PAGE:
A tall, strong peasant, with broad shoulders and sun-weathered skin, wearing a wide-brimmed worker's hat, and a long coat.
They call him Opilio, or “Shepherd.” It seems like he’s always been in the small farming village of Abesci. He had no family in the area, so he wasn’t actually from Abesci, but no one could really remember a time when he wasn’t around, though. It was probably because he kept to himself – you didn’t really notice him when he WAS there, so it was hard to remember when he wasn’t.
Opilio is a big man, broad shoulders, with a thick beard. Quiet, too, though always nodding hello to his neighbors and strangers who were just passing through. He had a small plot of land at the edge of town where no one else farmed, the one with really rocky soil that faced the sheer, rocky hills. It was good dirt, though, but no one could really work it. Too much back-breaking labor to do so. No one, except Opilio, of course.
He built row after row of wooden frames, pulling the huge stones out of the ground and building the slowly-growing wall around his land with them. On the frames grow rich, beautiful grapes. Opilio also keeps a small herd of sheep, with a few big old surly rams looking on. His land, though, small, produced a modest crop of grapes, wool and mutton. Opilio never was a very good businessman, and everyone agreed that he usually sold them too cheaply, especially for a man with the dream he had.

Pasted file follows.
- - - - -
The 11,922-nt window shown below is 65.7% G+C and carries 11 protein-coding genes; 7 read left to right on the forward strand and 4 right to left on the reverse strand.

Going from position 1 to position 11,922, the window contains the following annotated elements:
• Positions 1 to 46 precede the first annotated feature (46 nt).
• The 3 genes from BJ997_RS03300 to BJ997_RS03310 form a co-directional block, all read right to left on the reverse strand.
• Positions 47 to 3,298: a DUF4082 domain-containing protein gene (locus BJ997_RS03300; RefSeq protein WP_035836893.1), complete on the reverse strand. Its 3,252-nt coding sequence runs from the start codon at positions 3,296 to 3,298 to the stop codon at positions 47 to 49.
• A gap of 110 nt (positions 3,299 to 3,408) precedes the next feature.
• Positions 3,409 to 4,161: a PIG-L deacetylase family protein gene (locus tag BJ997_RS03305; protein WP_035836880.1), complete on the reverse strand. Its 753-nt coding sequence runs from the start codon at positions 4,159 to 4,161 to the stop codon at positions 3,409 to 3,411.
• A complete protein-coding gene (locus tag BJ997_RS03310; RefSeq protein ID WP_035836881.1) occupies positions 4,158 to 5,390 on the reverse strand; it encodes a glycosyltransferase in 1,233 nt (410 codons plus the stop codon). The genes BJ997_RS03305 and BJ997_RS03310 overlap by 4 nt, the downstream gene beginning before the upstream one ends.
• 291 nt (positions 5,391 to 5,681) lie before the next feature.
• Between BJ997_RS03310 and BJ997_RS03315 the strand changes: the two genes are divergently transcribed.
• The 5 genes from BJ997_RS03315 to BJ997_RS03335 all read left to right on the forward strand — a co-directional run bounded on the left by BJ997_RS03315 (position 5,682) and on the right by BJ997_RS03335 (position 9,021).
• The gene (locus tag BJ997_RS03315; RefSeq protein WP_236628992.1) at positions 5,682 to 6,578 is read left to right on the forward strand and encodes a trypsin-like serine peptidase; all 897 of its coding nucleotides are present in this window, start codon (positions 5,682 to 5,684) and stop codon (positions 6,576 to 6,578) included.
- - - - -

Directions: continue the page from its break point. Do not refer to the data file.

You see, Opilio loves his land. He says that, in some way, it’s part of him. Part of his soul. He’s one of those peasants who could be perfectly content to just work his land for the rest of his life. But the land isn’t his, you see. It’s been bought and sold several times since it’s been his, and his landlords have realized that, time and again, the best resource on that land was Opilio himself. So, they often coerce him into helping them in various ways – traveling with valuable messages, protecting packages or goods, acting as a bodyguard and other such tasks.
It used to happen all the time when he was young, but even now that he’s settled down with a wife, and a nearly-adolescent daughter, they still call on him. Most of the time, he manages to find his way out of the tasks, but sometimes there’s nothing he can do. So, he kisses his wife and daughter goodbye, rubs the curving horns of his rams for good luck, and inspects the vines of his grapes for bugs one last time, and then he goes, a wide-brimmed hat on his head, a pack on his back and speed to his step. The sooner he finishes, you see, the sooner he can come home to his land.